The Portrait of Mr. H. W. is a work of prose written by Oscar Wilde, originally published in 1889 in the Blackwood's Magazine. The text is often referred to as a story, however, it also contains elements of literary criticism and biography. The plot is concerned with an effort of several men to reveal the identity of the dedicatee of Shakespeare's Sonnets, the mysterious Mr. H. W. The theory that Wilde's characters try to validate was the one of Thomas Thyrwit, who based on the assumption that the person the work is dedicated to is also the Fair Youth in the sonnets, claimed that the Mr. H. W. was actually Willie Hughes, a young male actor who often performed female roles in Shakespeare's plays.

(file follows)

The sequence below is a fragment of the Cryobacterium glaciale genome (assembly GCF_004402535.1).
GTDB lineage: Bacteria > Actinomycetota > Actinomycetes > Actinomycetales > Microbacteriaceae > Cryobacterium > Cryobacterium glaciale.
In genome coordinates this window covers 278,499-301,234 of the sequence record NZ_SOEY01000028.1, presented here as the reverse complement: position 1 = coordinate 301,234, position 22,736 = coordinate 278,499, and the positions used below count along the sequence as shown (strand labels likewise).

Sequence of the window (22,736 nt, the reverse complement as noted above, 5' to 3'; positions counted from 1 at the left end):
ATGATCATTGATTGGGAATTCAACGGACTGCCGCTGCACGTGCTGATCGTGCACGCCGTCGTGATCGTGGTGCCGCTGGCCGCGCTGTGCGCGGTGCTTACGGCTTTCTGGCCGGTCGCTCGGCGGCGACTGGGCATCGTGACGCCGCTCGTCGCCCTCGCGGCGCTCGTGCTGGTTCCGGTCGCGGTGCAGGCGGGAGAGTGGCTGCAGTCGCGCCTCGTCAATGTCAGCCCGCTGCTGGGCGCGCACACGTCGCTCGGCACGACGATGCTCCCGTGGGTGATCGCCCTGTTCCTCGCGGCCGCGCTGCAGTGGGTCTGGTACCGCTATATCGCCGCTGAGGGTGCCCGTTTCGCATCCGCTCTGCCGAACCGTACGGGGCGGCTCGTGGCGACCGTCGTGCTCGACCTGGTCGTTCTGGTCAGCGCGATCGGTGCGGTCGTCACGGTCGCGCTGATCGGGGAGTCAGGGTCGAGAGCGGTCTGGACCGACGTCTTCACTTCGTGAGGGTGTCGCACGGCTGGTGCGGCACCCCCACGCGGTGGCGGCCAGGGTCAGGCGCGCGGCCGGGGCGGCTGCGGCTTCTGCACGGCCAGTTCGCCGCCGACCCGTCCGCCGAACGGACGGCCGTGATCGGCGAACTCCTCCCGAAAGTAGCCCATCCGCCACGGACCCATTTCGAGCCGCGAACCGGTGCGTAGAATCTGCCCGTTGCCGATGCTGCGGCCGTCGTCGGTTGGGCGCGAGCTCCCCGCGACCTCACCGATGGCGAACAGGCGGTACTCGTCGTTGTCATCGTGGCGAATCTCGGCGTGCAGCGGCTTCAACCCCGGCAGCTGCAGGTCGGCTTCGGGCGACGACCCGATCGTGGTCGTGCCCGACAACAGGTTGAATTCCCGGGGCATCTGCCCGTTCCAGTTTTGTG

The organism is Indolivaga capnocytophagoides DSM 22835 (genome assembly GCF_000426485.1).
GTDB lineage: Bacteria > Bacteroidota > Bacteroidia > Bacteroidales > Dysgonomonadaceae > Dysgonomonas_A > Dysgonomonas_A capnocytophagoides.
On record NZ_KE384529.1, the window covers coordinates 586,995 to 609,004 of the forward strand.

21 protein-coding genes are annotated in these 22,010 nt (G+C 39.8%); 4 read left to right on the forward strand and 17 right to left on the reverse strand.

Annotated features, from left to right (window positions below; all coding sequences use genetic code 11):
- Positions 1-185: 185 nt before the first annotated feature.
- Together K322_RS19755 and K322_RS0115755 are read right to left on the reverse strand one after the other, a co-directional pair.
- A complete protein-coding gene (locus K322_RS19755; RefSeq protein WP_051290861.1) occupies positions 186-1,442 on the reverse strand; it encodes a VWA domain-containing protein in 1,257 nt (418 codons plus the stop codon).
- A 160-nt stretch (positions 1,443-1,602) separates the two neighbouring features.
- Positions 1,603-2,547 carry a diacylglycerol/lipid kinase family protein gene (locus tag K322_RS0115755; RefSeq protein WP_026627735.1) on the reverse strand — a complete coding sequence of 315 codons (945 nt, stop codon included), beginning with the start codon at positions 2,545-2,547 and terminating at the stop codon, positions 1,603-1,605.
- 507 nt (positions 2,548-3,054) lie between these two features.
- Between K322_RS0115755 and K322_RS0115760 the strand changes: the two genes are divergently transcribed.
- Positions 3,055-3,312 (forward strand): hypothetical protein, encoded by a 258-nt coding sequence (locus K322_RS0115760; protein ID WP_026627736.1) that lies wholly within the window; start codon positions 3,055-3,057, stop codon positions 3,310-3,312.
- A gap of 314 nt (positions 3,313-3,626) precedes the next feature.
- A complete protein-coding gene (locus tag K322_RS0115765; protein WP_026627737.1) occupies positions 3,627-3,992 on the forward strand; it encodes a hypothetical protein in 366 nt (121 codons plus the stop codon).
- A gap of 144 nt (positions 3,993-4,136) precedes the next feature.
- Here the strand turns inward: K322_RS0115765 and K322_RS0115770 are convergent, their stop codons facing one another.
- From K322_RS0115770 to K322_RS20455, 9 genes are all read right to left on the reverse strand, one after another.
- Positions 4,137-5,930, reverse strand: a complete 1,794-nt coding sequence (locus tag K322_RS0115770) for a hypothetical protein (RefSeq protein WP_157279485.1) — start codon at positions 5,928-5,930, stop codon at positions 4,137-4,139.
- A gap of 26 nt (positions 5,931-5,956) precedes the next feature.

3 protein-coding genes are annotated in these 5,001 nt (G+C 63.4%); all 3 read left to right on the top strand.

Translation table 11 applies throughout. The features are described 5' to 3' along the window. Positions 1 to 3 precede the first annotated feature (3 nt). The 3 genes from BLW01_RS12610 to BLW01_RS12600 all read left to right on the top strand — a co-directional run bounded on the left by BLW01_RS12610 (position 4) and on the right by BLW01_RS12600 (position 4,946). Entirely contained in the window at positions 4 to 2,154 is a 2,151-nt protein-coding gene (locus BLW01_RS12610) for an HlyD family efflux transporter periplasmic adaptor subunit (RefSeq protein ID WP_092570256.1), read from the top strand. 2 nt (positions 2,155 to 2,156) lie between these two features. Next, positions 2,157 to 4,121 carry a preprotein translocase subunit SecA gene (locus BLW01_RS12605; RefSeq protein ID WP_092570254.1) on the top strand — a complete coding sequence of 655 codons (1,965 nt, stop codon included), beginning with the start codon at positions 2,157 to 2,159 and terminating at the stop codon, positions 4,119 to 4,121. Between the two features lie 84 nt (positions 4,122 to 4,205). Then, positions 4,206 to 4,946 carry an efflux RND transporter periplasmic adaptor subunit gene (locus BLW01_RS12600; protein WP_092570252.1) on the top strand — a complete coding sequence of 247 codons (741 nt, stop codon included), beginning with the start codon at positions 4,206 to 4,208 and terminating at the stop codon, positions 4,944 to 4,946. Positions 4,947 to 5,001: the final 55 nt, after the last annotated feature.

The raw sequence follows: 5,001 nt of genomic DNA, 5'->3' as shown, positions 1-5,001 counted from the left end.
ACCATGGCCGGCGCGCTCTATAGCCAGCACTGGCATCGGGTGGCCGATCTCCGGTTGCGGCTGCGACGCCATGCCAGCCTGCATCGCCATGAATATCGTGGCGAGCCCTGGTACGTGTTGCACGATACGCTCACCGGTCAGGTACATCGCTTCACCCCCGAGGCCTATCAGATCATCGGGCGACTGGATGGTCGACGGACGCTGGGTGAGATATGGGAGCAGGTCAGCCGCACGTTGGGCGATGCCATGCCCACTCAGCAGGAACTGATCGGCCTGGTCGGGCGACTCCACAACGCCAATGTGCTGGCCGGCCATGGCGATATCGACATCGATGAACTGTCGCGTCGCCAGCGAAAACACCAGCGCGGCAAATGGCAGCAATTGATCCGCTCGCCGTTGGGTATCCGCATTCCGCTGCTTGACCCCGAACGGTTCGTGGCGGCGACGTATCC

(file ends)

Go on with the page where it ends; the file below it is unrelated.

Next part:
It is not known whether Wilde himself believed in this conspiracy, but it is plausible to say that the questions of the actual validity of the theory plays a minor role for the reader. The more important aspect of The Portrait of Mr. H. W. is Wilde's illustration of how an analysis of a literary text, or of any other object for that matter, should not be carried out. On their mission to discover the truth about Shakespeare, the characters of the story go to great lengths to achieve a literary breakthrough by proving their tempting theory valid, but they are so blinded by what they want to believe to be true, that they completely disregard the facts which are not aligned with their hypothesis.